And it's not just homeschool science programs that do that. The school district here uses Foss kits, which assume that hands on, anything goes science is good science.

Auntie Ann said...

Here's an earlier thread on schools and labwork:

momof4 said...

"It's not an efficient use of time" - three cheers and amen! I've posted this before, but I've not seen any sign that the edworld is even aware of the concept of efficiency, let alone any appreciation for it. Even if the "little scientist" stuff (or any kind of group/discovery) works - and I don't think it does - it wastes huge amounts of time. Kids need to learn lots of academic content, in all subjects, and wasting time means they learn less of it.

Anonymous said...

I think one of the problems is that the people who make the decisions about how science is taught in K-8 especially don't actually know anything about what it takes to be a scientist and in fact, have probably been avoiding science (and math) because they found it difficult or boring (or likely both) in school.

In fact, my sense is that most education majors have never had to learn anything that is not, at its core, intuitive for them. They have never had to wrestle with anything that derives its order from something outside of the human mind. Sure, scientific models are really just human constructs to allow us to understand the universe, but what scientific models are attempting to describe is something that is fundamentally non-human, and for most people, that makes much of science non-intuitive. Since these people have never had to fully understand science before, they don't realize that applying a discovery approach in K-8 (and probably K-12, or even K-16 if a nonscience major) is not only a total waste of time but that it also makes a mockery of the scientific method.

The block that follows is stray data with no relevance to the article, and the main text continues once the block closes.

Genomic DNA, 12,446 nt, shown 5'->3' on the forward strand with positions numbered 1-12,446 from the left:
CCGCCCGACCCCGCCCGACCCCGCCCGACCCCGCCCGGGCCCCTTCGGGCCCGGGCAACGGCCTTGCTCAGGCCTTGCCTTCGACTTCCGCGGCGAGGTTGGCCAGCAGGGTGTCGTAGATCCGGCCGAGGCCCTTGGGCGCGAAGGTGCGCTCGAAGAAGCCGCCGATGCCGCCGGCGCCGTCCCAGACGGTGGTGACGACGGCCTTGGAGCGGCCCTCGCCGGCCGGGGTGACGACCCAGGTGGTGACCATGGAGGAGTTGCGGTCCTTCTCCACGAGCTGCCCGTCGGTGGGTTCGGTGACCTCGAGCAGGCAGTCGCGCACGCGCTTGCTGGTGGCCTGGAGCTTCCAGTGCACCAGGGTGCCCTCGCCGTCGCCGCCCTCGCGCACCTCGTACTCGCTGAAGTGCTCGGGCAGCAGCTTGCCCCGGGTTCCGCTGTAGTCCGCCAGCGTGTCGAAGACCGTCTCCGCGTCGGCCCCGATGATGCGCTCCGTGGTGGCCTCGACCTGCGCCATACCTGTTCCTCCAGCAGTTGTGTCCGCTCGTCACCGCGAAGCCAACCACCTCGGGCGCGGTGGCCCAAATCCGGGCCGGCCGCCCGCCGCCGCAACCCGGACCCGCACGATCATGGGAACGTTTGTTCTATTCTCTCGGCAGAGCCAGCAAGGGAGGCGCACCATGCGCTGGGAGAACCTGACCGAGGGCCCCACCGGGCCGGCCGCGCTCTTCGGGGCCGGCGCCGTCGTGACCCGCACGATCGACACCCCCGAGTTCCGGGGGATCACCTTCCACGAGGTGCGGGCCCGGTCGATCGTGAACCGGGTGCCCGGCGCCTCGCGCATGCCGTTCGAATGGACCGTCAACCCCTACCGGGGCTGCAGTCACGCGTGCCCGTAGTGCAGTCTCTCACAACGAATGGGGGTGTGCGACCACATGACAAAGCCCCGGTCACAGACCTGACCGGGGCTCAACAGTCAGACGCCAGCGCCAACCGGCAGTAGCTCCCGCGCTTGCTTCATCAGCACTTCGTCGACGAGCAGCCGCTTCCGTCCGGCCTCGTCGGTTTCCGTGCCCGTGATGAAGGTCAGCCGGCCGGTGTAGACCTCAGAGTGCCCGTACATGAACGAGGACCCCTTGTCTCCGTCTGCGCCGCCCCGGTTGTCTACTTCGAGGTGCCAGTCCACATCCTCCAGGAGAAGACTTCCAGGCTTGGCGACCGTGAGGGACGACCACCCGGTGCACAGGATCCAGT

Far better than creating "little scientists" would be to have the goal of developing *science literacy* in all students.

Anonymous said...

The hands-on elementary science activities I remember weren't true experiments, but demonstrations of concepts that aren't intuitively obvious, like taking a flashlight to a globe to show how day and night happen, etc. (which, I should add, my parents did with me, not something we did in school.)